It has been one of the tech buzz-phrases of the last couple of years, rivalling blockchain and virtual reality for business seminar ubiquity, but artificial intelligence (AI) is rapidly moving from intriguing possibility to tangible, measurable deployment.
According to a study by PwC, the adoption of AI solutions will increase the UAE’s GDP by $96bn by 2030. By 2035, says that other consulting giant Accenture, the finance ($37bn), healthcare ($22bn), and transport and storage ($19bn) sectors will see the biggest growth – and they’re all vital cogs in the UAE’s economic machine.
It’s a message that has been clearly understood by the UAE authorities. In October 2017, the country became the first in the world to have a dedicated Minister of AI when then 27-year-old Omar Bin Sultan Al Olama was given the responsibility of driving forward the UAE 2031 AI strategy, a project that aims to make the government more efficient and streamlined by developing AI technologies.
We’re already seeing insurance services, data analysis and traffic management solutions harnessing the power of machine learning principles in the country, while seminars discuss how machines will soon deliver basic diagnostics in the healthcare sector and customer interaction at banks, leisure facilities and government departments.
We’re already seeing insurance services, data analysis and traffic management solutions harnessing the power of machine learning”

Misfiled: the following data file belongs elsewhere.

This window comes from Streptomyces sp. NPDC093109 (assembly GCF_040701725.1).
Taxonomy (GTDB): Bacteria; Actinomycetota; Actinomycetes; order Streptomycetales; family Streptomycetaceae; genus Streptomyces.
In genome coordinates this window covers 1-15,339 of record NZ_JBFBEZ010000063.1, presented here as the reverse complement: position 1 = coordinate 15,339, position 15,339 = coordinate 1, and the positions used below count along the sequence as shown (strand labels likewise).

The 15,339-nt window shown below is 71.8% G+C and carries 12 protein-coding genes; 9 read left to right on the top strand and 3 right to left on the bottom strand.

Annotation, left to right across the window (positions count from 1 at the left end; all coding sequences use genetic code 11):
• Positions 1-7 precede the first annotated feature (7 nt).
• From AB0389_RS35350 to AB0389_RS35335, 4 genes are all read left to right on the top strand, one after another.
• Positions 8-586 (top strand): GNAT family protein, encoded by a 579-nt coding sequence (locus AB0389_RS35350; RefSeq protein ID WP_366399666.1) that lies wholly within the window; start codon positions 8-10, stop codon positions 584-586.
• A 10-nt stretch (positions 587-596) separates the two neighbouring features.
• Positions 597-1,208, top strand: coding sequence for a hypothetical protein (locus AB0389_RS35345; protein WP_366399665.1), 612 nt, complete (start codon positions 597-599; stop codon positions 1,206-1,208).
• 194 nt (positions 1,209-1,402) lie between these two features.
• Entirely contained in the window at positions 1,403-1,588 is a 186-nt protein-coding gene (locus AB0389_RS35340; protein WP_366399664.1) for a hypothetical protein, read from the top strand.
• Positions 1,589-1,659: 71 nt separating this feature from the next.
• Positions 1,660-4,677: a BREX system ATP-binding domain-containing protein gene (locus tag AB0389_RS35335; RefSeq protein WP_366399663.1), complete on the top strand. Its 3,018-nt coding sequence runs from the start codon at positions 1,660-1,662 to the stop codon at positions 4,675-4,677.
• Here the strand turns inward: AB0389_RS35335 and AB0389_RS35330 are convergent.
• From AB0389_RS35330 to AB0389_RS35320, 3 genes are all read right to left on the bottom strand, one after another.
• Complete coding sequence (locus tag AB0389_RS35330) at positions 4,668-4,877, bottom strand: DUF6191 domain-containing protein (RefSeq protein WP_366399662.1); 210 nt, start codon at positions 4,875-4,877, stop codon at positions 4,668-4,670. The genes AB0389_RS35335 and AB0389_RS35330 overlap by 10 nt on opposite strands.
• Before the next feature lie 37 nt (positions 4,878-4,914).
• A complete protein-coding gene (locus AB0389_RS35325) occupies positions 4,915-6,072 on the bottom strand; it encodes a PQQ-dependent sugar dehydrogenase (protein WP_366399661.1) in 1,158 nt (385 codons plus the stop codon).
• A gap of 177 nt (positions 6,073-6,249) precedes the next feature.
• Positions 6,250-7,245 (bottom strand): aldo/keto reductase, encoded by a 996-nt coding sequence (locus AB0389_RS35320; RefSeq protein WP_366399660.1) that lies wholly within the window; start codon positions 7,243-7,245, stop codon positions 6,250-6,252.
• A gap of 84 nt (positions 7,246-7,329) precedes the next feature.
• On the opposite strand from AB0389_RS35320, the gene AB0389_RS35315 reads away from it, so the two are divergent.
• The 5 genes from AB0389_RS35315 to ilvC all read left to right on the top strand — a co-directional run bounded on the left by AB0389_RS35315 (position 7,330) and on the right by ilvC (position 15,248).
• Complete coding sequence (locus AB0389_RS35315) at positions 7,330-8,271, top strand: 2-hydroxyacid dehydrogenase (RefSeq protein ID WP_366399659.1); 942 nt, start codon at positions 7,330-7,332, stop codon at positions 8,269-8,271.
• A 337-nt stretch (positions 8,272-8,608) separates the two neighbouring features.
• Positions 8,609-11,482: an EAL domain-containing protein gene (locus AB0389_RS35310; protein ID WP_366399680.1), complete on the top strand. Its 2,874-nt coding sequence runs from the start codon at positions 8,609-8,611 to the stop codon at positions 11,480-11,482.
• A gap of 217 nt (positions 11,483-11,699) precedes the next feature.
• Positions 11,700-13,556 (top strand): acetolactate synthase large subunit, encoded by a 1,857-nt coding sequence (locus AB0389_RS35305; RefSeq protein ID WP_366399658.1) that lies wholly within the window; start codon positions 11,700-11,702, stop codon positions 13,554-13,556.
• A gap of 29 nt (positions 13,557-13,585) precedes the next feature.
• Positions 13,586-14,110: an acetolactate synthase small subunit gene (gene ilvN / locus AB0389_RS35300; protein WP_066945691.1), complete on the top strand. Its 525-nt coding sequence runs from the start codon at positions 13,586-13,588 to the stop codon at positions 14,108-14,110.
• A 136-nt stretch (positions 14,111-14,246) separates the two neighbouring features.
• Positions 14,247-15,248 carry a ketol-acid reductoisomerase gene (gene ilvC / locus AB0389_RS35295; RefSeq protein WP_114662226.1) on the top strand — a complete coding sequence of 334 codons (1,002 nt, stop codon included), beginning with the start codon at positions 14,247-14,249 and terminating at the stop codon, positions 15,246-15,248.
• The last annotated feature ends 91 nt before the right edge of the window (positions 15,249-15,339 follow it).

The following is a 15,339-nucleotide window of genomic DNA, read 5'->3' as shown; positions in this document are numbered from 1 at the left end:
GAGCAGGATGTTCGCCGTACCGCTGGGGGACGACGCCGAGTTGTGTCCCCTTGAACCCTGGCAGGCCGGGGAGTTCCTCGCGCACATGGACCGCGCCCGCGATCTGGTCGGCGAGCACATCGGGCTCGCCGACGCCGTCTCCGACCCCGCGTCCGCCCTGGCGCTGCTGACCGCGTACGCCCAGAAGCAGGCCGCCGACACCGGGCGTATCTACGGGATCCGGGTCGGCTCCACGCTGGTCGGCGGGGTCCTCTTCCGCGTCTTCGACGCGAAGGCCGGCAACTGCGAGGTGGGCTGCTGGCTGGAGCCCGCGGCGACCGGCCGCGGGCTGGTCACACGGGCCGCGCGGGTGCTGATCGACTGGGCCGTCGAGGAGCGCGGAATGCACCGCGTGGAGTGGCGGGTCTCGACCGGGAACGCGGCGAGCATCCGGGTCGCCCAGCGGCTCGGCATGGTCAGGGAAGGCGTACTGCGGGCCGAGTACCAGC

Just last month, the UAE and India signed a bilateral Artificial Intelligence Bridge agreement to help governments, technology start-ups, academia and industry associations unearth $20bn of those aforementioned benefits over the next decade.
“How a country chooses to embrace artificial intelligence will have a tremendous impact on its ability to innovate and prosper,” noted Al Olama. “Data and processing will be a catalyst for innovation and business growth, and serve as the backbone of a more effective and efficient service delivery system.”
Firstly, though, a definition of terms. Artificial intelligence isn’t yet independent, autonomous “thinking” by computers, says Vitalii Duk, data scientist at Dubai-based e-commerce platform Dubizzle.
“Most of the current successful breakthroughs are just complex mathematical models trained to perform only one specific task well,” he says. “Typically, when most people refer to AI, it is usually meaning a particular machine learning algorithm which was created at the intersection of computer science, mathematics and statistics, allowing computers to learn complex patterns based on provided data.
“Where artificial neural networks are supposedly created as an approximate model of a human’s brain,” he continues, “they are still based on very naive assumptions of how our brain works, creating a lot of limitations.”
Bottom line, then, this technology remains for now a computer task that, like all computer tasks, is designed to eliminate a lot of cumbersome, inefficient human processes and replace them with sophisticated software that can sift data sets with infinitesimal variables quickly and intelligently.
The exploration phase, now some 20 years down the line, is giving way to adoption, with the benefits – and maybe the downsides – beginning to be realised. Arabian Business looks at some of the most conspicuous example from the UAE.For all the latest tech news from the UAE and Gulf countries, follow us on Twitter and Linkedin, like us on Facebook and subscribe to our YouTube page, which is updated daily.
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